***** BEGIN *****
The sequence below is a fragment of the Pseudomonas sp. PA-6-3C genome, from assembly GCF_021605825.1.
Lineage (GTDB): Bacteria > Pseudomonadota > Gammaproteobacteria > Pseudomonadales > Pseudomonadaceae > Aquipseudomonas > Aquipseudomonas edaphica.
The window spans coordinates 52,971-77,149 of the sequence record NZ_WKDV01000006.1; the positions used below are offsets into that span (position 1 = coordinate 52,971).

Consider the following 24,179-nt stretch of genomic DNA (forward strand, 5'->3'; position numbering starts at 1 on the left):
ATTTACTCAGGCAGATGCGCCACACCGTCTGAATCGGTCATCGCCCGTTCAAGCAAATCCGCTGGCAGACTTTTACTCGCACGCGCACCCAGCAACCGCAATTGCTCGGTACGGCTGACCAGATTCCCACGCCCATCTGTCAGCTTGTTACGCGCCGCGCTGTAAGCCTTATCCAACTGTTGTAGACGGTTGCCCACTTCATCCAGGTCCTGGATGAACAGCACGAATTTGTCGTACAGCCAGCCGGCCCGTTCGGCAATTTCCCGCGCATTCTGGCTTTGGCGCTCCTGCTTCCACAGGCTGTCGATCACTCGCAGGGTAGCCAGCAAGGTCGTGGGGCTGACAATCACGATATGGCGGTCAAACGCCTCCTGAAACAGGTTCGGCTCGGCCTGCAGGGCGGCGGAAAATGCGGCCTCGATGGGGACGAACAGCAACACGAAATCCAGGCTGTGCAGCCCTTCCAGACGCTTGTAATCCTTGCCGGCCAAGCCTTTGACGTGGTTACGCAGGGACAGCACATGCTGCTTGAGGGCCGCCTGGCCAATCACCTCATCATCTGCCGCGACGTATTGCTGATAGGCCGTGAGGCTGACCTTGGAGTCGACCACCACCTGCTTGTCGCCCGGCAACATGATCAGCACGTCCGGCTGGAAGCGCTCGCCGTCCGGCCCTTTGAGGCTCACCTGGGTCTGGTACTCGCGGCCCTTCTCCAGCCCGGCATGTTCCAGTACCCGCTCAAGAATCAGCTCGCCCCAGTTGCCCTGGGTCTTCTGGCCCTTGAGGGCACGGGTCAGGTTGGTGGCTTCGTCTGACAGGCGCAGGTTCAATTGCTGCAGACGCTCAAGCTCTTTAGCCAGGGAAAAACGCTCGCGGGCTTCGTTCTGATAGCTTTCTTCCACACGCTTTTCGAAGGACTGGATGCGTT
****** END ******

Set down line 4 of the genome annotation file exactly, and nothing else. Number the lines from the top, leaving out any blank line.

Consider the following 24,179-nt stretch of genomic DNA (forward strand, 5'->3'; position numbering starts at 1 on the left):